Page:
‘But is a huge medieval building built as a statement of wealth by the bishops Ely. Always too big for our small village it was obvious that its future depended on it becoming a multi- purpose space.’

The £340,000 project included restoring the church bells, bell-chamber and a rare 16th century bell wheel, acquiring two new bells, moving and restoring the organ and using the freed-up space to create rooms beneath the tower.

She estimates a small team of volunteers put in more than 2,000 hours (or 285 days) of work.

‘I decided to dedicate all my spare time to applying for grants making over 50 applications in two years, of which 19 were successful,’ said Nicky. The church is now used for village meetings, classes, concerts and exhibitions, as well as services.

It has a museum-quality display about Hitcham’s most famous rector, the Rev Prof John Stevens Henslow, who was a friend and mentor to Charles Darwin, and the scientist whose agricultural discoveries inspired the formation of fertiliser firm Fisons, originally based in Ipswich. He taught at Cambridge University, tutored Queen Victoria’s children, launched a school and adult education classes in Hitcham and helped establish Ipswich Museum.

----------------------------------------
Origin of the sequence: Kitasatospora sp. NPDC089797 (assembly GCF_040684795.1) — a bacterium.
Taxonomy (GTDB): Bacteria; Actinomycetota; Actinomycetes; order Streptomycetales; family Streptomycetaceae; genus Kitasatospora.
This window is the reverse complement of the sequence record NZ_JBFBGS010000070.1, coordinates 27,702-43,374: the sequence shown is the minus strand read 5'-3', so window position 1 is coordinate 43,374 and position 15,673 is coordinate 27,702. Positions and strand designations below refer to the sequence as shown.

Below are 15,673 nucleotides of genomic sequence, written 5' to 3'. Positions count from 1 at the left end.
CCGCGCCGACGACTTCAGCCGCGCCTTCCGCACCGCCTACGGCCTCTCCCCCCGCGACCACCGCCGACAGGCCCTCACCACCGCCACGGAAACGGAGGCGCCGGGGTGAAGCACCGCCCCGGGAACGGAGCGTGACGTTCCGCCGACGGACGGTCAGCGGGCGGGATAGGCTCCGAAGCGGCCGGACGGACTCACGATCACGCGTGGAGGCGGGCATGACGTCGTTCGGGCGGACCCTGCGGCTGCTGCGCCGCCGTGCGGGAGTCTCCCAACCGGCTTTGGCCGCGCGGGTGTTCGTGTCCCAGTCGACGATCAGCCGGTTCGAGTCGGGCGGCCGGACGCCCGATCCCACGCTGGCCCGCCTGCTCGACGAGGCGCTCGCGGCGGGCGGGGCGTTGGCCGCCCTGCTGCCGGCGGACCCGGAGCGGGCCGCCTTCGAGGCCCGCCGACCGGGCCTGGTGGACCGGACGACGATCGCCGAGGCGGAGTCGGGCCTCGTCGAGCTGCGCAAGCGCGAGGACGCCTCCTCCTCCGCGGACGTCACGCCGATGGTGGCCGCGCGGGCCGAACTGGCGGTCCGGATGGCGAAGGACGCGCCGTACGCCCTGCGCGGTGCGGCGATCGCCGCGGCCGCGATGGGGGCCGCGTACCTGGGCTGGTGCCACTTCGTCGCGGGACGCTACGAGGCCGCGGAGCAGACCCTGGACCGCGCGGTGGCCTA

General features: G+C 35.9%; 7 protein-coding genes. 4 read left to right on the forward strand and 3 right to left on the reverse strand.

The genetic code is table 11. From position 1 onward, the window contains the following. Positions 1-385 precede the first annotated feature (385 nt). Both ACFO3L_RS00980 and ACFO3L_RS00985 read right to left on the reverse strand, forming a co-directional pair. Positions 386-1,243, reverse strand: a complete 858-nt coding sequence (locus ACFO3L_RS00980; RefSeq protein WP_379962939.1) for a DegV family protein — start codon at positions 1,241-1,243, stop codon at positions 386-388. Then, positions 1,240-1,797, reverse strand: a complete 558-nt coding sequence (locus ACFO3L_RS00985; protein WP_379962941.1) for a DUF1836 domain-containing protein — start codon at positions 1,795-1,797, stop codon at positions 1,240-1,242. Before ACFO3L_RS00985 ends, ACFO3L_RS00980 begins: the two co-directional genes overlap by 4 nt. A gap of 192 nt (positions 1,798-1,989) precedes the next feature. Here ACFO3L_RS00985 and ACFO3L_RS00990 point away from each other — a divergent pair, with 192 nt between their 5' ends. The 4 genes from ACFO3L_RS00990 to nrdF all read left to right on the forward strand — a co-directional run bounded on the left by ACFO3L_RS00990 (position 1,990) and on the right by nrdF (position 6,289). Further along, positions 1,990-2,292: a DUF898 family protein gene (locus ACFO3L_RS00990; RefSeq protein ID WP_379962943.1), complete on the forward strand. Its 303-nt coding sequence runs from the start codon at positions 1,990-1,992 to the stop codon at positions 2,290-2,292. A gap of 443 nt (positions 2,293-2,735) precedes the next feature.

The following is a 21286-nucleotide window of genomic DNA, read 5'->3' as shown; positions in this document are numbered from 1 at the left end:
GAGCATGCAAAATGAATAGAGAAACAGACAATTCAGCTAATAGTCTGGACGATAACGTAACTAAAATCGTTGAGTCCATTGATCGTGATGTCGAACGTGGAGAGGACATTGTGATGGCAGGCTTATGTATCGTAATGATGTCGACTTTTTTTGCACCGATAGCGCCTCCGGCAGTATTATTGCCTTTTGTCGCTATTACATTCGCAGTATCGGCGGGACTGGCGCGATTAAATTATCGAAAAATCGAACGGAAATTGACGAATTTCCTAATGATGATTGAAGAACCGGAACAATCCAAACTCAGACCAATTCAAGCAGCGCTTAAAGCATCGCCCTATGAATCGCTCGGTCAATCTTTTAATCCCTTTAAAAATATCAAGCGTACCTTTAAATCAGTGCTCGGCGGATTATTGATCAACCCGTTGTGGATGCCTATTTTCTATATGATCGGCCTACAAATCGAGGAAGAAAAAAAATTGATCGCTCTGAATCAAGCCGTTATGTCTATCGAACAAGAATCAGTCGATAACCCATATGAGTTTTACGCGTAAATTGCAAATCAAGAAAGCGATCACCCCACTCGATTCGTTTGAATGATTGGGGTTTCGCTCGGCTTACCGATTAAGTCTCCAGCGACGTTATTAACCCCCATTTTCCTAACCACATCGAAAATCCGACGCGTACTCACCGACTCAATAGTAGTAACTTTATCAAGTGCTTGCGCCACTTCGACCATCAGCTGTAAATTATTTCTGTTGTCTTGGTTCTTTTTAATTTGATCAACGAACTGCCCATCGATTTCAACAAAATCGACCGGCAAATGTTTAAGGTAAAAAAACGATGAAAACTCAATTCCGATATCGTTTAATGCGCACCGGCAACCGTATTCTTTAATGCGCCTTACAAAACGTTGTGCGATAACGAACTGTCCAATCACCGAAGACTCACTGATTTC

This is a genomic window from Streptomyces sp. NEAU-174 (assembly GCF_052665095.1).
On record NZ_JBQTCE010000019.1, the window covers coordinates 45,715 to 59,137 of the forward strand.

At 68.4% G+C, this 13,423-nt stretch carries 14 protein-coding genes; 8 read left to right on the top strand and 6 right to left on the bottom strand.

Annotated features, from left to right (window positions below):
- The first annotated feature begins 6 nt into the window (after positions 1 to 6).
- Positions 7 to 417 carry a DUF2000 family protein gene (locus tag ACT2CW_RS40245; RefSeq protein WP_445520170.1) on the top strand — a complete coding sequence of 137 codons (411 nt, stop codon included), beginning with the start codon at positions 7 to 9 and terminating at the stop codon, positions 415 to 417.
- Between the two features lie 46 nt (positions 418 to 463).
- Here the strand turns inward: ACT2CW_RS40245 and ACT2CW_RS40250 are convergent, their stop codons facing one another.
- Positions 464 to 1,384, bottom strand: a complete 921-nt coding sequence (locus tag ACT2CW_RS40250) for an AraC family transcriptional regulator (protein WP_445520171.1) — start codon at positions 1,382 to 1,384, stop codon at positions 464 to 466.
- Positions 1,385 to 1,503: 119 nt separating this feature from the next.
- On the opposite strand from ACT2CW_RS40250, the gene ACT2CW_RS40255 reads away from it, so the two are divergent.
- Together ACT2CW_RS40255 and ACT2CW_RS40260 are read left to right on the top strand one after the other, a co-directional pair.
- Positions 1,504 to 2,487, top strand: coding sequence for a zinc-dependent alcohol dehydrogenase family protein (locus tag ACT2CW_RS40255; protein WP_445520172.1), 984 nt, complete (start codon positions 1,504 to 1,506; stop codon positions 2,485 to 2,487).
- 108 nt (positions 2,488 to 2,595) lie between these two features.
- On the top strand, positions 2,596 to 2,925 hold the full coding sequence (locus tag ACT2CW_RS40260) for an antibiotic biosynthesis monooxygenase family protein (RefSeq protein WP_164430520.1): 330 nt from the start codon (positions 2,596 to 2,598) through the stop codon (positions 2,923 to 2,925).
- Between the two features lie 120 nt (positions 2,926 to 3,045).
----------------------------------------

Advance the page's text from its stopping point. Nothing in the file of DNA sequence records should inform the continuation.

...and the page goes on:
The work uncovered a ship carved into the stone of the church’s oldest door, ‘probably scratched as a prayer for safe return before the days when people could write,’ said Nicky, and the names of past bell-ringers written on the underside of the tower steps recording events including a harvest festival peal during the First World War. ‘Poignantly, they could only get four men to ring,’ said Nicky.

Nicky and Malcolm learned to ring as part of the project, helped by the ringers of Rattlesden.

Now Hitcham has a team of 12 ringers ensuring the church bells sound out every Sunday.

Great British Life: Detail of a medieval house added to the Hadleigh Local List. Detail of a medieval house added to the Hadleigh Local List. (Image: Charlotte Bond)

Hadleigh has an abundance of beautiful listed buildings and its history, architecture and sense of community was one of the reasons Richard Fletcher and his wife, Jenny, moved to the town more than 20 years ago.